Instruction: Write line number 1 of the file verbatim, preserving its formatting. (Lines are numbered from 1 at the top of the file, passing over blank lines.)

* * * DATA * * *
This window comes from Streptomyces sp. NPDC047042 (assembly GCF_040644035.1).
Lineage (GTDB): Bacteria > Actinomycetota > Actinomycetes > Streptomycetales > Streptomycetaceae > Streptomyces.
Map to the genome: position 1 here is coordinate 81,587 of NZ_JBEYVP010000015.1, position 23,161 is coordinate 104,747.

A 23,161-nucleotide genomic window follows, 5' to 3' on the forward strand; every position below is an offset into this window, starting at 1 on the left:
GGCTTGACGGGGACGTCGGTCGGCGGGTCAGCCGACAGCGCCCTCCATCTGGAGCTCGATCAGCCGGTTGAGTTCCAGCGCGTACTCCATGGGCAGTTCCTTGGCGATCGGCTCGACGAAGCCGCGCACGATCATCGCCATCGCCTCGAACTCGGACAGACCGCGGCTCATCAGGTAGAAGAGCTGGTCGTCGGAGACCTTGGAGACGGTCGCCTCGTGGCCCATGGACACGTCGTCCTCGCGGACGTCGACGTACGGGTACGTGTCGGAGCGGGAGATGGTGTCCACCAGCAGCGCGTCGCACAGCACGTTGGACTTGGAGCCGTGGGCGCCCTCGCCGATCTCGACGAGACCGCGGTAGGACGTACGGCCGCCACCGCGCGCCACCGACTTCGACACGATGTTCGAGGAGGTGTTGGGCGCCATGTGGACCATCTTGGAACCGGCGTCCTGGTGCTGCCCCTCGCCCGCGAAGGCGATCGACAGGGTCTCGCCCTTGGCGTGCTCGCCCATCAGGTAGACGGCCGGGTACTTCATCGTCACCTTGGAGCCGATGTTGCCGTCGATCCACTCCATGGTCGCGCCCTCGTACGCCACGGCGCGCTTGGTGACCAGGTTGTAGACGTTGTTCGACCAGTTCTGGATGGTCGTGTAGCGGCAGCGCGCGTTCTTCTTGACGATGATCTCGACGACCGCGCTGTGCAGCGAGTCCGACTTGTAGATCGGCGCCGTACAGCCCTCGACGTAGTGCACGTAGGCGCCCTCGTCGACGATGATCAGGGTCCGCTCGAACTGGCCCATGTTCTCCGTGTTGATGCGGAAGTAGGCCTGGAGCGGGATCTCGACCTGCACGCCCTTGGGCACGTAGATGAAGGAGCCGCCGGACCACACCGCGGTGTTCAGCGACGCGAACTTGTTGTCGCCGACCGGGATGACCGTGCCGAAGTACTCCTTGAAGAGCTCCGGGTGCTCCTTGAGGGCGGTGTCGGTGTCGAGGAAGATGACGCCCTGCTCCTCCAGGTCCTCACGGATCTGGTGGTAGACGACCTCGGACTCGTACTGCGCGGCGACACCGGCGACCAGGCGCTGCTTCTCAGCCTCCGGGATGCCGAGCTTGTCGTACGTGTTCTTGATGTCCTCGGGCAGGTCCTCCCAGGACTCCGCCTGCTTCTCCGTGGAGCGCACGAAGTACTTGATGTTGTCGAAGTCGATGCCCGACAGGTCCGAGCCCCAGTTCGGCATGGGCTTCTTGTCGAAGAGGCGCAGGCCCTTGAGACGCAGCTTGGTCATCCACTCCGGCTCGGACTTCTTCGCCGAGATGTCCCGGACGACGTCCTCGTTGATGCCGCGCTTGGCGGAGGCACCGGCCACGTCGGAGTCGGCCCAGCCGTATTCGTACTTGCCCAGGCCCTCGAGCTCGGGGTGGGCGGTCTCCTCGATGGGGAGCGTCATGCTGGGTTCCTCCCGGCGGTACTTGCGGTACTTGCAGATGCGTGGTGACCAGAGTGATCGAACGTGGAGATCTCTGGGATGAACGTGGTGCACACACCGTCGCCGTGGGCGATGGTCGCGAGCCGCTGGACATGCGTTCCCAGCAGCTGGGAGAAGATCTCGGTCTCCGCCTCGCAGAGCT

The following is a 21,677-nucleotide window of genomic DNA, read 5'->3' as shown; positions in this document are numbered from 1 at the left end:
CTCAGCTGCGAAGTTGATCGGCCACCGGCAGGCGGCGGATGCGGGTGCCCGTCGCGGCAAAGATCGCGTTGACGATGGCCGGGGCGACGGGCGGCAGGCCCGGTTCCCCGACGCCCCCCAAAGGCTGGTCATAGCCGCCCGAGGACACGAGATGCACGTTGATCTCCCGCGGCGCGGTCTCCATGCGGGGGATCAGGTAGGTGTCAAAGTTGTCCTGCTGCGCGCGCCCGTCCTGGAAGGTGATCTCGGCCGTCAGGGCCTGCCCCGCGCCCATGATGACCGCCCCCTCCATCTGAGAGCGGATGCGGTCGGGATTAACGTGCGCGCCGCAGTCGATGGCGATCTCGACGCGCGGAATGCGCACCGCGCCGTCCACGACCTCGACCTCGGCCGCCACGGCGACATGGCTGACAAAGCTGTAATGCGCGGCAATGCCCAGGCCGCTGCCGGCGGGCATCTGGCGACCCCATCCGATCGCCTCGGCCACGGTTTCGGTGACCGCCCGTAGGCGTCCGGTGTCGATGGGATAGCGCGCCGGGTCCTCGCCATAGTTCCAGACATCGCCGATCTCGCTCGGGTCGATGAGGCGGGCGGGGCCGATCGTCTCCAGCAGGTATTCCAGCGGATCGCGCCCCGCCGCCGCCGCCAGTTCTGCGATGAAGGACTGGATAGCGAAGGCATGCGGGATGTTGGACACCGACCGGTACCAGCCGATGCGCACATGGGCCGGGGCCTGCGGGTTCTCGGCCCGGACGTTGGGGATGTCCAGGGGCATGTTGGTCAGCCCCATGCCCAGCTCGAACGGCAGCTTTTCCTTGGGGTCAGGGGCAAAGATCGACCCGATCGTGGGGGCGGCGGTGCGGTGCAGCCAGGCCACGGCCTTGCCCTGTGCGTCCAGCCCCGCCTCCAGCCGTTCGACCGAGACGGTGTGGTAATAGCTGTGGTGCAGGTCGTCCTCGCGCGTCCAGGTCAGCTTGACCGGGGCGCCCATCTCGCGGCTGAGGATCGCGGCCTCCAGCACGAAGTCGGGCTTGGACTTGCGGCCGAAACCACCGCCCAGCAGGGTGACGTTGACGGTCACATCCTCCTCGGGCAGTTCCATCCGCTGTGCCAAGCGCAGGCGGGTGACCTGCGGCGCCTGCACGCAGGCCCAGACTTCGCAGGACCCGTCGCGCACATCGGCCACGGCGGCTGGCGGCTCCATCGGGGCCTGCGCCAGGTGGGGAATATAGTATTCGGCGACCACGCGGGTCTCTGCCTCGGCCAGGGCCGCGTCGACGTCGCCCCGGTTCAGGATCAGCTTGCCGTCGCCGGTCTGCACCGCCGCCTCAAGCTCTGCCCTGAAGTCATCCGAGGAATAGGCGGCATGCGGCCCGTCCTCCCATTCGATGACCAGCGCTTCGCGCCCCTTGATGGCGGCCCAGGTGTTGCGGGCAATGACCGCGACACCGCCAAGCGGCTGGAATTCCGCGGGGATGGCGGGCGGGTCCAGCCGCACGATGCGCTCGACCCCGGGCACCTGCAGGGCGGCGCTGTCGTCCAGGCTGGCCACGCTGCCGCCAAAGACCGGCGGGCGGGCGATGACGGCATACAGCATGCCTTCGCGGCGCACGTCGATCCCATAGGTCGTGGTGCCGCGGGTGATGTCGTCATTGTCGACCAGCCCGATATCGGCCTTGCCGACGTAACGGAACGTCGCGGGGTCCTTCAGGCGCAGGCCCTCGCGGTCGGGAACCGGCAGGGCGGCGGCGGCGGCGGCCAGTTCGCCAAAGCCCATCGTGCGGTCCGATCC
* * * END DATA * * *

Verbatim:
This window comes from Streptomyces sp. NPDC047042 (assembly GCF_040644035.1).